Business Politics and Current Affairs

February 4, 2011

This is purely Islamic Revolution in Egypt

Filed under: Egypt,Politics — ispoli @ 3:03 pm

Thank You Aljazeera English for Time to Time Reporting (All times are local in Egypt, GMT+2)

3:51pm Al Jazeera issues a statement condeming the “gangs of thugs” that stormed their office in Cairo. The office has been burned along with the equipment inside it.

It appears to be the latest attempt by the Egyptian regime or its supporters to hinder Al Jazeera’s coverage of events in the country…

It appears to be the latest attempt by the Egyptian regime or its supporters to hinder Al Jazeera’s coverage of events in the country.

In the last week its bureau was forcibly closed, all its journalists had press credentials revoked, and nine journalists were detained at various stages. Al Jazeera has also faced unprecedented levels of interference in its broadcast signal as well as persistent and repeated attempts to bring down its websites.

We are grateful for the support we have received from across the world for our coverage in Egypt and can assure everyone that we will continue our work undeterred.

3:45pm International attention remains hooked on the uprisings in Tunisia and now Egypt, but Nic Dawes, Editor of South Africa’s Mail & Guardian says there “has been little focus on the African dimension of these uprisings”.

There are certainly countries – not least among those close to Egypt – that could do with broad-based civil movements against authoritarianism. Chad is perhaps the most benighted, but the depth of its isolation and tyranny are such that it is difficult to imagine a people-power movement succeeding.

What about Ethiopiaand its increasingly authoritarian president, Meles Zenawi? Or Uganda, where Yoweri Museveni is consolidating his grip on power? Or Angola, where oil revenues fatten the ruling elite and human development stalls? Or Zimbabwe? Or any of the pseudo-democracies that dot the continent”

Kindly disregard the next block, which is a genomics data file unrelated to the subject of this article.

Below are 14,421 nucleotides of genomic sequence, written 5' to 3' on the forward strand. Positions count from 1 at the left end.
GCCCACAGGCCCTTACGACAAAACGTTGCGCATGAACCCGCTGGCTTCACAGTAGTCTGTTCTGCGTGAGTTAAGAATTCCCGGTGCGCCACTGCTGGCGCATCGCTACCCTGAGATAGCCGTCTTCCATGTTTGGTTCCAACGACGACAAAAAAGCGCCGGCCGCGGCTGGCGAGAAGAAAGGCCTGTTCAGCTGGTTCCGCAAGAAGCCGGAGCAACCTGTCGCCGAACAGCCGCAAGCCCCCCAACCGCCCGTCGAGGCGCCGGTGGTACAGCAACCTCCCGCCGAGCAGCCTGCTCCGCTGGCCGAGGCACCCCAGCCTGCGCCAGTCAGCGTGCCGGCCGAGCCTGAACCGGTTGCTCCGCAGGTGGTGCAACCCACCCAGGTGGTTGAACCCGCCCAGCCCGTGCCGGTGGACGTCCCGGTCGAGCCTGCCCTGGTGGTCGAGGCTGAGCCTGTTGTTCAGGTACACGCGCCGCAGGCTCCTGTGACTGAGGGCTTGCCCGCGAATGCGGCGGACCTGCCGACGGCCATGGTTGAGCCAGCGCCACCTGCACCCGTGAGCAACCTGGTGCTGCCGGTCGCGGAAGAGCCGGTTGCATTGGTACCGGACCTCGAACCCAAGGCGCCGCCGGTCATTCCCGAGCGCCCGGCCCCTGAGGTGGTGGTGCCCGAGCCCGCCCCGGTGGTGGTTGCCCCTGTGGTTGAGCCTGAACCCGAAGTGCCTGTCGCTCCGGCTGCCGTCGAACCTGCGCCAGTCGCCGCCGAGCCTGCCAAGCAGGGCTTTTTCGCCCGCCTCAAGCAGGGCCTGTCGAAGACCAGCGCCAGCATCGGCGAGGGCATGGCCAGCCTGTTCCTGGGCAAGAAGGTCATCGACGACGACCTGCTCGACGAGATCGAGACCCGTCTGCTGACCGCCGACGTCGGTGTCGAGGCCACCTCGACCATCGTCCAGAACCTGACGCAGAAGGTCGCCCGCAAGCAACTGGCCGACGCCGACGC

Elsewhere in the Mail & Guardian, online Editor Chris Roper asks if Twitter will save Africa, while blogger Khadija Patel warns that South Africans are failing “to give voice to that facet of the South African experience that strongly resonates with the Egyptians and Tunisians”.

A demonstration was held today at the Egyption embassy in Pretoria. (Source)

International Media is Covering Tahrir Square Final Round of Revolution

International Media is Covering Tahrir Square Final Round of Revolution

3:43pm Al Jazeera reporters say that numbers of Mubarak-loyalists on the 6th of October bridge has increased to over 300 now. An army tank has moved position to confront them.

3:25pm Mondoweiss, a news website focused on American foreign policy in the Middle East, shows this interesting graph comparing Al Jazeera traffic to The New York Times.

Al Jazeera Engilish Ranking in Alexa - During Coverage of Egypt

Al Jazeera Engilish Ranking in Alexa - During Coverage of Egypt

3:12pm At least 200 pro-Mubarak loyalists are on the 6th of October bridge just outside Tahrir Square in Cairo.

3:10pm Al Jazeera’s reporter in Alexandria sent through this picture from the protests there. Thousands of men and women are still streaming in to join the already large crowds.

Anti Hosni Government Crowd in Tahreer Square - Cairo Egypt

Anti Hosni Government Crowd in Tahreer Square - Cairo Egypt